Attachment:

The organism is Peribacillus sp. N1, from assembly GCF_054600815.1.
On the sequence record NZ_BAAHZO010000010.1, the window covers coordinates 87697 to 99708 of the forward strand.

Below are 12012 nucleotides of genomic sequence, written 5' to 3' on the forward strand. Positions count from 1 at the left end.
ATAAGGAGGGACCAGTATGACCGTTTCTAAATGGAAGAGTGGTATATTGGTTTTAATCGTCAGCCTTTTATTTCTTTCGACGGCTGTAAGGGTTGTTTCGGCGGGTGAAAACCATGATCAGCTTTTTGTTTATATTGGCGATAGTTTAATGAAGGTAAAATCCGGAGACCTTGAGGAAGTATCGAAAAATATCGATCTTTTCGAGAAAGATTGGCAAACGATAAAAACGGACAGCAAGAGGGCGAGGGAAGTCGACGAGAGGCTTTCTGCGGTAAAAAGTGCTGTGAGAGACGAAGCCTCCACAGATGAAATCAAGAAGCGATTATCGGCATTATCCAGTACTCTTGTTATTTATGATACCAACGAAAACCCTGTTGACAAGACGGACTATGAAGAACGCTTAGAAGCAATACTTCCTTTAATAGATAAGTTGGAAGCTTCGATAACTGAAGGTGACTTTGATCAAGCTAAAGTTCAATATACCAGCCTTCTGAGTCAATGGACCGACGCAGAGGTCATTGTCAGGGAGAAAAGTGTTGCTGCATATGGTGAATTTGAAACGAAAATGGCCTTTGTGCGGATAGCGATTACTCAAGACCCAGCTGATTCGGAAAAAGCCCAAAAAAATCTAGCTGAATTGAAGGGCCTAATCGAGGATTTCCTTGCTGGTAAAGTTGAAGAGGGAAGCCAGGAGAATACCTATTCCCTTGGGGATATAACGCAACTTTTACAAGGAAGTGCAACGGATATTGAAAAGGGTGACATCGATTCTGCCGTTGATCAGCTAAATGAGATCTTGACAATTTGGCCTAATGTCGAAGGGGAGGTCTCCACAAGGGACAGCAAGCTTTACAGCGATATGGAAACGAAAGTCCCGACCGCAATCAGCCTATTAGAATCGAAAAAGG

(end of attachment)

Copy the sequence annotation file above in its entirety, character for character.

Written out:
The organism is Peribacillus sp. N1, from assembly GCF_054600815.1.
On the sequence record NZ_BAAHZO010000010.1, the window covers coordinates 87697 to 99708 of the forward strand.

Below are 12012 nucleotides of genomic sequence, written 5' to 3' on the forward strand. Positions count from 1 at the left end.
ATAAGGAGGGACCAGTATGACCGTTTCTAAATGGAAGAGTGGTATATTGGTTTTAATCGTCAGCCTTTTATTTCTTTCGACGGCTGTAAGGGTTGTTTCGGCGGGTGAAAACCATGATCAGCTTTTTGTTTATATTGGCGATAGTTTAATGAAGGTAAAATCCGGAGACCTTGAGGAAGTATCGAAAAATATCGATCTTTTCGAGAAAGATTGGCAAACGATAAAAACGGACAGCAAGAGGGCGAGGGAAGTCGACGAGAGGCTTTCTGCGGTAAAAAGTGCTGTGAGAGACGAAGCCTCCACAGATGAAATCAAGAAGCGATTATCGGCATTATCCAGTACTCTTGTTATTTATGATACCAACGAAAACCCTGTTGACAAGACGGACTATGAAGAACGCTTAGAAGCAATACTTCCTTTAATAGATAAGTTGGAAGCTTCGATAACTGAAGGTGACTTTGATCAAGCTAAAGTTCAATATACCAGCCTTCTGAGTCAATGGACCGACGCAGAGGTCATTGTCAGGGAGAAAAGTGTTGCTGCATATGGTGAATTTGAAACGAAAATGGCCTTTGTGCGGATAGCGATTACTCAAGACCCAGCTGATTCGGAAAAAGCCCAAAAAAATCTAGCTGAATTGAAGGGCCTAATCGAGGATTTCCTTGCTGGTAAAGTTGAAGAGGGAAGCCAGGAGAATACCTATTCCCTTGGGGATATAACGCAACTTTTACAAGGAAGTGCAACGGATATTGAAAAGGGTGACATCGATTCTGCCGTTGATCAGCTAAATGAGATCTTGACAATTTGGCCTAATGTCGAAGGGGAGGTCTCCACAAGGGACAGCAAGCTTTACAGCGATATGGAAACGAAAGTCCCGACCGCAATCAGCCTATTAGAATCGAAAAAGG